Or take another example: I agree to buy your house. I sign the contract. And then I back out. In most jurisdictions, far as I know, you can't sue me for specific performance; you can't force me to buy the house, though there are various damages that you would be entitled to recover from me.

As things stand in most places, a contract for an act of prostitution isn't enforceable, and so Travis has no legal claim against Elise -- particularly if she gives back the money. But suppose that these sorts contracts were legal, since your issue is presumably with people who think they should be. In that case, there's still no reason to think that Travis has some sort of right to rape Elise, though depending on the legal regime, he might have a civil claim against her that would allow him to recover monetary damages.

In fact, there's a strong whiff of red herring here. All of us agree that some kinds of consensual arrangements are legitimate, and the law recognizes a good many. That means we'll always face the question of what someone is entitled to if the other party reneges on a legitimate agreement. The answer will depend on the case. It might be nothing at all; not all private agreements amount to enforceable contracts. It may be that some sort of monetary damages are in order. It might be, depending on the case, that requiring the original agreement to be kept is the remedy. It all depends. But the fact that people sometimes go back on consensual agreements tells us nothing at all about whether private acts between consenting individuals should always be permitted. In particular, someone who thinks prostitution should be legal doesn't need to be committed to the bizarre view that a prostitute who has a change of mind should be required to submit to rape.

I have a daughter that is 14 years young. As a mother I understand that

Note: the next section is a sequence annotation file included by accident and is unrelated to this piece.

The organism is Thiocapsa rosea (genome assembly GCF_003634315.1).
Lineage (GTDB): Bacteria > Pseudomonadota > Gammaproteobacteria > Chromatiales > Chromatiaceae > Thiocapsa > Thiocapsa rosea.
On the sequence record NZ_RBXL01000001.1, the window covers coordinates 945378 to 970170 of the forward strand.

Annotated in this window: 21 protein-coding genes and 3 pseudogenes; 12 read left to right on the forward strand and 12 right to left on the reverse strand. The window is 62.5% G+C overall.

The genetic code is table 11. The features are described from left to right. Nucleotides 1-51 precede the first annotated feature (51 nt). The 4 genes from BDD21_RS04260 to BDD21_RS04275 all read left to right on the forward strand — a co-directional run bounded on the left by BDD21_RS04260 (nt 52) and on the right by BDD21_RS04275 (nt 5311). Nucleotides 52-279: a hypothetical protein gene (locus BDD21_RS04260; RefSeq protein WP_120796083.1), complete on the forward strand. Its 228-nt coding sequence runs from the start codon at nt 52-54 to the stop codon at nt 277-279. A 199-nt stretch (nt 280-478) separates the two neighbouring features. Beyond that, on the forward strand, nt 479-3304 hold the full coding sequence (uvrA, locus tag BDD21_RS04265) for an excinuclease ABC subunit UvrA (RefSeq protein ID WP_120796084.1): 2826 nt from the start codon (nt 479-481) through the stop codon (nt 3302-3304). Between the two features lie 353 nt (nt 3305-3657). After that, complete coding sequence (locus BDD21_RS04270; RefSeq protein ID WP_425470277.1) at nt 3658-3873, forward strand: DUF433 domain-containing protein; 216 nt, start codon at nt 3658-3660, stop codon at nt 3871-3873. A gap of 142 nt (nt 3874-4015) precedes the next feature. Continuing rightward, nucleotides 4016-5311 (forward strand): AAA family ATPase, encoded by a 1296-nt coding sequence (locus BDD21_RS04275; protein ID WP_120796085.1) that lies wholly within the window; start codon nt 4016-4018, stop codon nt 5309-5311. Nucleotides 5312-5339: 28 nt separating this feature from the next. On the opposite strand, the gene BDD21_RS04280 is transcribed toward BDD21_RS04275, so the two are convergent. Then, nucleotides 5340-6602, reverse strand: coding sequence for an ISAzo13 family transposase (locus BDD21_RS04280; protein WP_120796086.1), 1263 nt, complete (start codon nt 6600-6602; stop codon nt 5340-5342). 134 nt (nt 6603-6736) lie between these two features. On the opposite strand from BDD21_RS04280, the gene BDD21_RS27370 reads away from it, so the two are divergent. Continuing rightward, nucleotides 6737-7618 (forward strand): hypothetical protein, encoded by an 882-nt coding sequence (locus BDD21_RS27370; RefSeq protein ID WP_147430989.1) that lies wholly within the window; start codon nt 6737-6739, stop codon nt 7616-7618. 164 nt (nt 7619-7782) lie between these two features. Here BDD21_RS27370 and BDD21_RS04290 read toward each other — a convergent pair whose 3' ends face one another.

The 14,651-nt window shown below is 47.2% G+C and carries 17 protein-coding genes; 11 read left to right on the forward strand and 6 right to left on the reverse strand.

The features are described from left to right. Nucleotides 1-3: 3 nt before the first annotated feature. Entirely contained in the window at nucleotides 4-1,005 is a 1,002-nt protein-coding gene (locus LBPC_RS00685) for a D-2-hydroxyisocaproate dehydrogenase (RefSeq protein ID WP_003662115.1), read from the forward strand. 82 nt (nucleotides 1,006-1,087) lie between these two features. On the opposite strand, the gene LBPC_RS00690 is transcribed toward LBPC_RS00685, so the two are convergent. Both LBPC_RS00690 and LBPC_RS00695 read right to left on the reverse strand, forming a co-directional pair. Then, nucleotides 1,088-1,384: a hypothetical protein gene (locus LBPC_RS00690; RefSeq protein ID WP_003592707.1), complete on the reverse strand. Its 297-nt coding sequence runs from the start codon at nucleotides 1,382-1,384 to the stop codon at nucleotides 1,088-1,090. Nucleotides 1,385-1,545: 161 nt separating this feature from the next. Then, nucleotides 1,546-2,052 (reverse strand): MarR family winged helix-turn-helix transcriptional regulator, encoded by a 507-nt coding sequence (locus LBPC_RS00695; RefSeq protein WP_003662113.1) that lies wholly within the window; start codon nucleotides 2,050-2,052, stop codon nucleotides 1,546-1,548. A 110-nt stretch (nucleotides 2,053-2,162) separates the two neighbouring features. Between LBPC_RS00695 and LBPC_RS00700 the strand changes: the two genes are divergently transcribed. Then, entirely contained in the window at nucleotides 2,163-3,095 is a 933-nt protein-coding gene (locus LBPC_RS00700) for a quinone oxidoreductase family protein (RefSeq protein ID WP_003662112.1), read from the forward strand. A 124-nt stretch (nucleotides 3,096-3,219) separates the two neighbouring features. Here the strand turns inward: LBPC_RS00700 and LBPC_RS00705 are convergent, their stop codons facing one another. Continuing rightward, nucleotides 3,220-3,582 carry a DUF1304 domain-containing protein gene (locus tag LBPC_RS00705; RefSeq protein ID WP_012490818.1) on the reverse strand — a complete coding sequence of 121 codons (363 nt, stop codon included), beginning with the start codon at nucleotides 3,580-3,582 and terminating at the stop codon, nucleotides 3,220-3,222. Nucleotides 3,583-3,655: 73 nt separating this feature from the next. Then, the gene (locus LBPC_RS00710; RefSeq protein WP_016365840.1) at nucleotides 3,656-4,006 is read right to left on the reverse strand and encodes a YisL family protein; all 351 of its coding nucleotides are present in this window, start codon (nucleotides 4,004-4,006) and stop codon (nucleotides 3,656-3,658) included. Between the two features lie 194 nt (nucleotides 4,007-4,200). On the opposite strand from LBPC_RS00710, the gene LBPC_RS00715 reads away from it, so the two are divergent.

I have a daughter that is 14 years young. As a mother I understand that teenagers in her age grow up and they want to have fun, most of them with the guys. But still I can't let her go out. I think it's wrong. But my question is, Is that really wrong? Because I remember myself in her age... I also see the friends around her, they don't go out... well she's the only one. But she suffers because of me not letting her to have a boy-friend. Do you think I should let her? Because I'm really confused...

Just three quick afterthoughts, to add to Nicholas Smith's and Jyl Gentzler's wise but perhaps slightly daunting words.

First, remember most teenagers do survive just fine (with a bit of a close shave here, and an emotional storm or two there): it is our burden as parents to worry far too much. So when your daughter tells you to lighten up, she's probably exactly right!

Second, in any case, the big things that matter -- like your daughter's level of self-esteem, her self-confidence, how she regards men, and so on -- were shaped years ago. It's too late to do very much about them, and being over-protective won't help one bit. So the best thing you can do now is to be positive and supportive in her next phase of growing up.

And third, to get back to the question originally asked: is it wrong to let her go out? Well, how could it possibly be wrong, if she's an ordinary girl wanting to do ordinary things? I can't see any compelling moral principle that has that implication. So just set some sensible ground rules and insist they are stuck to ... and enjoy watching her become a young woman.

Is cybersex a sexual encounter? If you discover that your partner engages in it,

Is cybersex a sexual encounter? If you discover that your partner engages in it, is he/she cheating on you?

I can't comment on Alan Soble's intriguing suggestion that one can have sex by taking up a philosophical position (can one become a philosopher by taking up a sexual position?), but I would like to suggest that anyone who doubts that "virtual sex" is a kind of having sex view the excellent and hilarious film The Truth About Cats and Dogs. Look for the scene where Janeane Garofalo has a "conversation" with her new client. And watch it at home, preferably with someone you like to do philosophy with, if you see what I mean.